Just don’t let the bank fail. The economy runs on borrowed money. If you let the air out of that tire, the whole mechanism stops running.

We thought we had learned that after 1929-1931. In 2008-2009 we realized we hadn’t learned it well. We allowed a major bank to fail and the results were bad and could have been catastrophic.

This time, as the lights of the whole economy flickered, the government stepped in to make sure that the powerhouse — financial institutions — stayed strong and that the juice kept running.

It made all of the difference.

2. Keep liquidity flowing through the economy. Do not preach to the unemployed that they should have been more careful. That they should have saved more. That they should have been in fields like medicine and law and plumbing where there is rarely any unemployment.

Just leave morality out of it and keep money pumping into the economy at a rapid clip. Bump up the payments for unemployment compensation. Offer loans on easy terms to small and medium-sized businesses. Offer very large loans on very good terms to large businesses.

Money is the lifeblood of the economy. Keep it pumping through the system. Again, don’t preach.

3. Live one day at a time. Propping up the banks and paying out extra trillions in unemployment comp and business loans will be expensive. It will boost the aggregate national debt into the stratosphere. Don’t worry about repaying it in 2050. Just keep the economy buoyant and happy now and eventually you’ll think of something to keep it buoyant and happy in 2050.

We are still, in 2020, living on the anxiety created by the Hoover administration’s preachments about balancing the budget when the Great Depression started. Just shell out the money now and worry about how you’ll repay it later. Again, don’t make moral judgments. Just keep the consumer able to spend even if he or she is unemployed. Just keep the lights on at the nearby factory.

Let the future take care of the future.

4. Use the two-party system. When the economy is teetering on the brink of collapse, don’t use it as an excuse for big social experiments in anti-trust or environmentalism or anything else. Do those when the economy has recovered. Do recovery programs that will win bipartisan support — and do them fast.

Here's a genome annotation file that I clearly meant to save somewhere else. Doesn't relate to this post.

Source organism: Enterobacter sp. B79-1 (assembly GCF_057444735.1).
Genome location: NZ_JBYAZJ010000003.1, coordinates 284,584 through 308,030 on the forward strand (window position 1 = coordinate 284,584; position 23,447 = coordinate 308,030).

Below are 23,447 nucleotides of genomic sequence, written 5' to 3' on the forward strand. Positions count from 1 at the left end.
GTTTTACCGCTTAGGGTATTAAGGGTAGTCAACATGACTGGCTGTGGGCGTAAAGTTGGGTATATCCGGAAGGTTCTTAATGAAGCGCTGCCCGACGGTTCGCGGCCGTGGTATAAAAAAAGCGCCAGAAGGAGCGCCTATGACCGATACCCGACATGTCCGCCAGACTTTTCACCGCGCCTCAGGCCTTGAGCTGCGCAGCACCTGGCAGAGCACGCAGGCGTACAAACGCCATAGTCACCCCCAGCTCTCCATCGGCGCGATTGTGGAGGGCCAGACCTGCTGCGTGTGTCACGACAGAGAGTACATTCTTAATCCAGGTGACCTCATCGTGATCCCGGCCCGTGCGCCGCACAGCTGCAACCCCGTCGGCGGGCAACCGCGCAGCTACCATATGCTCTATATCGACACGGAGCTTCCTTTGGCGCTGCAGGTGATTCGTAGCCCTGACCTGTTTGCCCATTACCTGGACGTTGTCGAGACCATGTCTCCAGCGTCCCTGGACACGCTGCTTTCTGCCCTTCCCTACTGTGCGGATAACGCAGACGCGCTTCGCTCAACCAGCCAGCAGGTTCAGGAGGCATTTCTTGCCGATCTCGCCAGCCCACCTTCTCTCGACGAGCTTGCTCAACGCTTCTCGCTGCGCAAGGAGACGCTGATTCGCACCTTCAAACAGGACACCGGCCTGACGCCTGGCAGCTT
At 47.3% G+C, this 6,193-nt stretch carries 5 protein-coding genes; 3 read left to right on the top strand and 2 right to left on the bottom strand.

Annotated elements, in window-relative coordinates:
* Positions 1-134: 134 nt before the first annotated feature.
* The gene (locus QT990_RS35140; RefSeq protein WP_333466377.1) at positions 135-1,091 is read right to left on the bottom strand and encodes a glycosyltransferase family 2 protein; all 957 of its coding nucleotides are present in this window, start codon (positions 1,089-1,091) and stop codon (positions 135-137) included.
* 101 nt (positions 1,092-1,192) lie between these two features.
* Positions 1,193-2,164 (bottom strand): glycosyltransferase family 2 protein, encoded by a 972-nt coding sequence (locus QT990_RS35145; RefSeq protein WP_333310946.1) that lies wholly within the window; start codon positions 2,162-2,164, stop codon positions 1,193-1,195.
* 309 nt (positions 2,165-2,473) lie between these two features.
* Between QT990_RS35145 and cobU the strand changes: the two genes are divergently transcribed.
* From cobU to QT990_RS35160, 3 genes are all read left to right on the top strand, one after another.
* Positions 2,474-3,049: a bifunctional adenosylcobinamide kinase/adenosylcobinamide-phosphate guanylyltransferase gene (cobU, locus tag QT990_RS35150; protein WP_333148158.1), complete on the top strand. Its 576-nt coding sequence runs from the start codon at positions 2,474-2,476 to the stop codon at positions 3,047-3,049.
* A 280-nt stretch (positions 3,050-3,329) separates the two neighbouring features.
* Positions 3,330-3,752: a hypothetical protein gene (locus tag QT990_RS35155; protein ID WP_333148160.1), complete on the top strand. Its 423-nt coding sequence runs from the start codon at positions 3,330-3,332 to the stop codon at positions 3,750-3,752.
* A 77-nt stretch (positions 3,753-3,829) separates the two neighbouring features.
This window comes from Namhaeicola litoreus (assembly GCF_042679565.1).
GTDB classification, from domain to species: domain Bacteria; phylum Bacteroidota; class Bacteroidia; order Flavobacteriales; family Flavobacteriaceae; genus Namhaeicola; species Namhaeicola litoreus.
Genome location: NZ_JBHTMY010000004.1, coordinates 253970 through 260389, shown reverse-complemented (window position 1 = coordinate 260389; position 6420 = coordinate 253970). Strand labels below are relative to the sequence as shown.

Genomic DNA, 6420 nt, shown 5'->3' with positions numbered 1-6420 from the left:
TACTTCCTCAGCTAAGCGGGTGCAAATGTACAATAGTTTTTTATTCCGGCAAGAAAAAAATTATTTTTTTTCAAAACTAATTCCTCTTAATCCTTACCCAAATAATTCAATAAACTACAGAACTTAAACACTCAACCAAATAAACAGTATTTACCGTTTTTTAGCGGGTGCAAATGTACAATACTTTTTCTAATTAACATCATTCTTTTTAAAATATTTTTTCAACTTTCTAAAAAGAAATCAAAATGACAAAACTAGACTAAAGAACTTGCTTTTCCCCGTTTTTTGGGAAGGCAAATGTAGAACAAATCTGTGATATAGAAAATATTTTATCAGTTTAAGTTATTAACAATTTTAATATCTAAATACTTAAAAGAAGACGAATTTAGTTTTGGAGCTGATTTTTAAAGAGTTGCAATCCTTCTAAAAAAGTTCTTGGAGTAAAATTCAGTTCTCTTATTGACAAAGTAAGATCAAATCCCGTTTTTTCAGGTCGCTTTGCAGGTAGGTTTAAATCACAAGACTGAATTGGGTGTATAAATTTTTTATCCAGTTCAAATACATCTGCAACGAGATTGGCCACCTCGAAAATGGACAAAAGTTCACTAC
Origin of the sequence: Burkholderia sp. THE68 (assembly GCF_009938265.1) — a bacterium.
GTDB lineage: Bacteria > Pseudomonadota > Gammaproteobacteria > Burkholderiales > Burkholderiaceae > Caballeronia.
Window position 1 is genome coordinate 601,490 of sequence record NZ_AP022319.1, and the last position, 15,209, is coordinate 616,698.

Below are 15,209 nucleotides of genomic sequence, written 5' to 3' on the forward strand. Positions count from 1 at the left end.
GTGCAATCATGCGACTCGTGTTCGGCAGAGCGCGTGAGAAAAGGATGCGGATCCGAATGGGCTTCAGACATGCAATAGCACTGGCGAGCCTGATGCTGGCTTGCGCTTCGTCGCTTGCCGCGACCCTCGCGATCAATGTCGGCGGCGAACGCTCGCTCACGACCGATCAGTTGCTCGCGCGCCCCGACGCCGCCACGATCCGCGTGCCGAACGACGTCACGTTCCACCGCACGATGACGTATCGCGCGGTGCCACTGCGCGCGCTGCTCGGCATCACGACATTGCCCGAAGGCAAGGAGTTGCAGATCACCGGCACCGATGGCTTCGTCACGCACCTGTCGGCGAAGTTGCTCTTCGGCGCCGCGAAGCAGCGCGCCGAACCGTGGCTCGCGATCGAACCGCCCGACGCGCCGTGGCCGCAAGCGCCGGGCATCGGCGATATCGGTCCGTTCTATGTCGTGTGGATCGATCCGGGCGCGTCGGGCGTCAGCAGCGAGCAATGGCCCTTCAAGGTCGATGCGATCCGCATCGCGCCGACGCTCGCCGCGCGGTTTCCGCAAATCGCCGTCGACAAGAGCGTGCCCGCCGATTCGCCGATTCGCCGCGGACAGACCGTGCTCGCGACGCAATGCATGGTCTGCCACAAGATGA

5. Take it seriously. People lose their homes, their farms, their businesses because of economic downturns. They kill themselves when they run out of money. It’s not just rich playboys or poor farmers who suffer. Black people suffer. White people suffer. Tens of millions suffer. Except for national defense, government has no bigger responsibility than to maintain national prosperity. In an era of national prosperity, great gains can be made in social justice and improved attitudes. No so much in hard times. It can be done but it’s more easily done in happy times.

As I said at the beginning, we are living in an age of miracles. Government has learned the lessons of Lord Keynes and Professor Samuelson and Milton Friedman and Anna Schwartz, great geniuses who studied how Depressions are caused and cured. The result is that we did not have the Second Great Depression we were “promised.” Even if there is a second great wave of COVID (which God forbid!), we know how to negotiate these very troubled waters and can do it and will do it.

At least I hope so.

Ben Stein
Ben Stein
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Ben Stein is a writer, actor, economist, and lawyer living in Beverly Hills and Malibu. He writes “Ben Stein’s Diary” for every issue of The American Spectator.